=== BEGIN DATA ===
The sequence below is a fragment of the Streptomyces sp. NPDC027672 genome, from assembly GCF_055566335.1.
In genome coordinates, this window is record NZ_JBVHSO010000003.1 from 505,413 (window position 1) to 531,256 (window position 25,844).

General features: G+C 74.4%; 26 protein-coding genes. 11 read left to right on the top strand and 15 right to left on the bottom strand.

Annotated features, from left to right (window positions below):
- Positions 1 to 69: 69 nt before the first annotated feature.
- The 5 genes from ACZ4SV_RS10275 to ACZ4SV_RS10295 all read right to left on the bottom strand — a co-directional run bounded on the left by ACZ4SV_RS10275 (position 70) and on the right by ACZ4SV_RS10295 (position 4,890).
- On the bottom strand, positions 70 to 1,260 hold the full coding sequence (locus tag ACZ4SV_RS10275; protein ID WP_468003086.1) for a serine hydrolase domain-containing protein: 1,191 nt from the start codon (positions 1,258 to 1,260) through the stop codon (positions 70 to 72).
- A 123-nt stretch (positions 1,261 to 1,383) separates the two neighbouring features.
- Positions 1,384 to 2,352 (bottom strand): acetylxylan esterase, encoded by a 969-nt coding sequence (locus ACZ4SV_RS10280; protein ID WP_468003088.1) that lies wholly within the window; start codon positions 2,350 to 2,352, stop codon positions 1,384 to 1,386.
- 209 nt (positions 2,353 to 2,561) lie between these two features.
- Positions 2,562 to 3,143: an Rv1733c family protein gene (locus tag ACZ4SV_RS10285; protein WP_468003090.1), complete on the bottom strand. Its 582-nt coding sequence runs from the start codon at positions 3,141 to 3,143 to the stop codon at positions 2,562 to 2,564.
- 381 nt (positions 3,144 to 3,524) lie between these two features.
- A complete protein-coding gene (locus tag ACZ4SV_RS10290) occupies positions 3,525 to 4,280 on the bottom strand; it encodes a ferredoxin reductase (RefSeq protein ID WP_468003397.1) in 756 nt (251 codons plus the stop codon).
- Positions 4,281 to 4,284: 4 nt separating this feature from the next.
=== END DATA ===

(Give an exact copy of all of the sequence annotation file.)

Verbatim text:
The sequence below is a fragment of the Streptomyces sp. NPDC027672 genome, from assembly GCF_055566335.1.
In genome coordinates, this window is record NZ_JBVHSO010000003.1 from 505,413 (window position 1) to 531,256 (window position 25,844).

General features: G+C 74.4%; 26 protein-coding genes. 11 read left to right on the top strand and 15 right to left on the bottom strand.

Annotated features, from left to right (window positions below):
- Positions 1 to 69: 69 nt before the first annotated feature.
- The 5 genes from ACZ4SV_RS10275 to ACZ4SV_RS10295 all read right to left on the bottom strand — a co-directional run bounded on the left by ACZ4SV_RS10275 (position 70) and on the right by ACZ4SV_RS10295 (position 4,890).
- On the bottom strand, positions 70 to 1,260 hold the full coding sequence (locus tag ACZ4SV_RS10275; protein ID WP_468003086.1) for a serine hydrolase domain-containing protein: 1,191 nt from the start codon (positions 1,258 to 1,260) through the stop codon (positions 70 to 72).
- A 123-nt stretch (positions 1,261 to 1,383) separates the two neighbouring features.
- Positions 1,384 to 2,352 (bottom strand): acetylxylan esterase, encoded by a 969-nt coding sequence (locus ACZ4SV_RS10280; protein ID WP_468003088.1) that lies wholly within the window; start codon positions 2,350 to 2,352, stop codon positions 1,384 to 1,386.
- 209 nt (positions 2,353 to 2,561) lie between these two features.
- Positions 2,562 to 3,143: an Rv1733c family protein gene (locus tag ACZ4SV_RS10285; protein WP_468003090.1), complete on the bottom strand. Its 582-nt coding sequence runs from the start codon at positions 3,141 to 3,143 to the stop codon at positions 2,562 to 2,564.
- 381 nt (positions 3,144 to 3,524) lie between these two features.
- A complete protein-coding gene (locus tag ACZ4SV_RS10290) occupies positions 3,525 to 4,280 on the bottom strand; it encodes a ferredoxin reductase (RefSeq protein ID WP_468003397.1) in 756 nt (251 codons plus the stop codon).
- Positions 4,281 to 4,284: 4 nt separating this feature from the next.